Myopia control is vital for children with fast myopia progression. What are the key risk factors for faster myopia progression? What clinical findings indicate a more proactive myopia management strategy may be required? This case describes risk factors and evidence-based treatment options for fast myopia progressors.
A sample of slow and fast progressors in prior 24 month orthokeratology clinical trials were found to have the same baseline refraction and axial length. The slow progressors were older, and showed 0.5mm smaller treatment zone diameters (TZDs), but no difference in induced peripheral myopic shift. There was also no direct correlation between TZD and axial elongation, indicating an intriguing but not yet defined relationship.
There are numerous reasons why contact lenses are beneficial for children, and the safety profile is high. Yet there are still barriers in the mind of the practitioner, parent and young patient to childhood CL wear. Here we address these often cited barriers, with the goal to support your clinical communication on the benefits and safety of contact lenses for kids, to move towards achieving a ‘yes’ from the parent and patient.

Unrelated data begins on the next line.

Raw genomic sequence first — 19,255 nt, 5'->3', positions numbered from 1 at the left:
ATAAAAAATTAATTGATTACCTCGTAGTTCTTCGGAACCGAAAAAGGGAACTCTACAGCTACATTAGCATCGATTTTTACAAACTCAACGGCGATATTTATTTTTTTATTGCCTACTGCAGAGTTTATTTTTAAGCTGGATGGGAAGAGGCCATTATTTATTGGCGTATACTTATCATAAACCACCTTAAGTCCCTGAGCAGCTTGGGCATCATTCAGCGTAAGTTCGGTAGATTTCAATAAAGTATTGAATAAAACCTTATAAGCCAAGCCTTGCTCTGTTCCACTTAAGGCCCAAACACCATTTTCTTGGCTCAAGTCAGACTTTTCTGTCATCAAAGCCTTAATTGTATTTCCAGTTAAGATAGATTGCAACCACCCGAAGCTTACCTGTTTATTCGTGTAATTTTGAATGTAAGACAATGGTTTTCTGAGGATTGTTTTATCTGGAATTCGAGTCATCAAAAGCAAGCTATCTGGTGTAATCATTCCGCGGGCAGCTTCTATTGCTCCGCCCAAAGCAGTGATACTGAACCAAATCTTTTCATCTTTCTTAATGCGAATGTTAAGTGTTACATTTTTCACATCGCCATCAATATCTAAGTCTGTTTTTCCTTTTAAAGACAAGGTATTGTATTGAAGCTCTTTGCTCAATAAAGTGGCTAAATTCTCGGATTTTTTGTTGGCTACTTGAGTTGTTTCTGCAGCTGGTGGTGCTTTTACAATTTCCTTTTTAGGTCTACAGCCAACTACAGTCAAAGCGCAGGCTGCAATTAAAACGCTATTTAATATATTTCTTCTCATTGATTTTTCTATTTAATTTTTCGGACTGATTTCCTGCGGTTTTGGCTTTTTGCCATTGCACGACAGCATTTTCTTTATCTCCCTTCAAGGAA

If a child is wearing spectacles or using atropine as their primary myopia control treatment, which contact lens should we choose for sports? Is a myopia controlling contact lens needed if it will only be for occasional wear? Here we discuss the options and clinical considerations based on the individual patient.
How do you manage your young patient when their ophthalmologist appears to have advised parents against orthokeratology? How should you communicate with the ophthalmologist about orthokeratology? This clinical case explores the aspects of safety, efficacy and benefits, including detail on the comparison of short-term risks of contact lens wear with the long-term risks of myopia.
This study evaluates how orthok treatment zone diameter influences change in refraction and axial eye length over 1-year in children previously fit with orthok lenses of varying back optic zone diameter, to reveal that where treatment zone diameter was less than pupil diameter orthok’s myopia control efficacy appeared to be improved.